Another FLA judge gets the axe. "A circuit judge in Orlando [James E. Henson] was removed from office Wednesday by the Florida Supreme Court for practicing law while on the [county] bench and later advising a client to avoid criminal prosecution by fleeing the country...." More (Tallahassee Democrat 10.12.2005). Earlier: Florida judge faces possible removal for advising client to flee. Comment. We emphasize that the judge's last name is not "Hanson" but "Henson." To our knowledge, all judges with the last name of "Hanson" are not only above-average but exemplary in their conduct both on and off the bench. As for under the bench, well, we have no way of knowing. As an aid to those who have difficulty distinguishing one Hanson from another, as well as from Hensons, we refer you to Texas judge named Gerry Meier often mistaken for Harriet Miers.
Fraser lashes out at judges. "[Dawn Fraser, the 68-year-old Australian] Olympic swimming great was last night ousted from the Seven Network's hit show Dancing With The Stars and accused the judging process of being flawed...'The judges were very very harsh on us...I couldn't have done what the younger people were doing...It was hard enough for [my dance partner] to lift me because I am not that small...It is a little bit flawed there. The judges have got a lot to answer for." More (The Australian 10.13.2005). Comment. We can hardly contain our outrage. Who do the judges think they are?
Saddam's Iraqi judges 'specially trained' by U.S. et al at cost of $75 million. "The Iraqi judges who will try Saddam Hussein and seven members of his deposed government next Wednesday in Baghdad have received special training from US, British and Australian experts that included a mock trial in London...There will be no jury...The court and the training, which was described as technical and significant, were financed by a $75 million US budget allocation..." More (Aljazeera 10.12.2005). Comment. Looks like the trial will be a cut above Fidel Castro's "Roman Circus"-like "show trials" held in outdoor stadiums after he came to power in the 1950's. It also at least will appear to be a cut above the sickening middle-of-the-night videotaped 1989 "trial" of Romanian President Nicolae Ceausescu and his wife Elena by a secret military tribunal, which resulted, of course, in their being found guilty of crimes against the state and their immediate execution by firing squad? On this day - 12.29.1989 (BBC News). Perhaps it will be about on a level with the "show trials" for which the Russians became well known in the 1930s, maybe a cut below the Nuremberg Trials, which Chief Justice Stone referred to as "a high-grade lynching party" and which at least four members of the U.S. Supreme Court "particularly Stone, Black, Murphy and [Douglas] thought...were unconstitutional by American standards." Remarks of Chief Justice Rehnquist at ALI Annual Meeting 05.17.2004 (quoting Justice Douglas). "Show trials" are those which use the trappings of due process and justice to reach a pre-determined outcome, "kangaroo courts" in fact though not in form.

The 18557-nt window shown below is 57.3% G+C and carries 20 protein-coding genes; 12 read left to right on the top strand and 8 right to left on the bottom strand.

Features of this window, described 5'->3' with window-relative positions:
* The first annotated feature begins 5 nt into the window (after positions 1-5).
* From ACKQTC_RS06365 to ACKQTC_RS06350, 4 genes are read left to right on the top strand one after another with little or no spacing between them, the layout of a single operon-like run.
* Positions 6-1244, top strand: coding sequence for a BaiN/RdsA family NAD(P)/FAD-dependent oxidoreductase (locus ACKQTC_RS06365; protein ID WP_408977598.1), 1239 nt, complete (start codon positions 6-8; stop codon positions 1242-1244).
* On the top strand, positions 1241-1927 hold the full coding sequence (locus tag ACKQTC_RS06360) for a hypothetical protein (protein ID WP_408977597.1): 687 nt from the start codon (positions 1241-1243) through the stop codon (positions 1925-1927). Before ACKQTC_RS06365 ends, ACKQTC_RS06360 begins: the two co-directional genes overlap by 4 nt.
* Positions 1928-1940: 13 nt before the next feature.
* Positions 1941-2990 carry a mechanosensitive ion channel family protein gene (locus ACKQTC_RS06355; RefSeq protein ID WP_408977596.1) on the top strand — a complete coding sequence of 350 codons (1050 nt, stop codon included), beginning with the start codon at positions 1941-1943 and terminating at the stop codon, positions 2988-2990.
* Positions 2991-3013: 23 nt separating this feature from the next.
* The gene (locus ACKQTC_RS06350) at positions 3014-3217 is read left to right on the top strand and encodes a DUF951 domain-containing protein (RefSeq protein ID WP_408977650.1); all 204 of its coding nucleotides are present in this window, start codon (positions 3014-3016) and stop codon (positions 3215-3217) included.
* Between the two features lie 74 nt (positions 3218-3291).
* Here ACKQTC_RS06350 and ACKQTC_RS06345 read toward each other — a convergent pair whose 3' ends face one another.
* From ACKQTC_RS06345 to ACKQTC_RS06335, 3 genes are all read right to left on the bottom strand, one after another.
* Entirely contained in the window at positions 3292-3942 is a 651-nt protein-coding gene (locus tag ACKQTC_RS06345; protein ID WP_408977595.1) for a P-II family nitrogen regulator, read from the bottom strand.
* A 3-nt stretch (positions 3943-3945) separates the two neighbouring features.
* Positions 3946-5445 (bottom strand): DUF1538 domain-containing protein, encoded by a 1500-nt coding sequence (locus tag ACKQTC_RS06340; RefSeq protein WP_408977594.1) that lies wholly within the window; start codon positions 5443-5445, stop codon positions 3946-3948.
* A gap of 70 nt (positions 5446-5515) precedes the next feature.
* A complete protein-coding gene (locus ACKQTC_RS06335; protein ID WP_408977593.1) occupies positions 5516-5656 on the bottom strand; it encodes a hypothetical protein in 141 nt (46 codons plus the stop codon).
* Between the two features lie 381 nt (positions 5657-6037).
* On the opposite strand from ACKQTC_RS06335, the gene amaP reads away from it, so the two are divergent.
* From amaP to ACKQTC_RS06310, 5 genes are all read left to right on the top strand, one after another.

Top judge decries cost of civil litigation. "Companies should regard the prospect of getting sucked into highly expensive civil litigation with 'horror,' the new lord chief justice [Lord Phillips] warned yesterday...'Civil litigation is...something any sensible person should look at with horror at the possibility of being involved in.'" More (Financial Times 10.12.2005). Comment. "I must say that, as a litigant, I should dread a lawsuit beyond almost anything short of sickness and death." Judge Learned Hand, "The Deficiencies of Trials to Reach the Heart of the Matter," 3 Lectures On Legal Topics 89, 105 (1926). As one who was a defendant in a civil suit, for divorce, which dragged on for nearly five years and at great cost, I say that Lord Phillips' "horror" and Judge Hand's "dread" are well-chosen words. But I regret to say that I don't think there's much hope for any significant improvement either in the UK or here. I don't think most lawyers and judges really realize the magnitude of the problem and the consequences of the failure of lawyers, judges and our policy makers to deal with it in a meaningful way.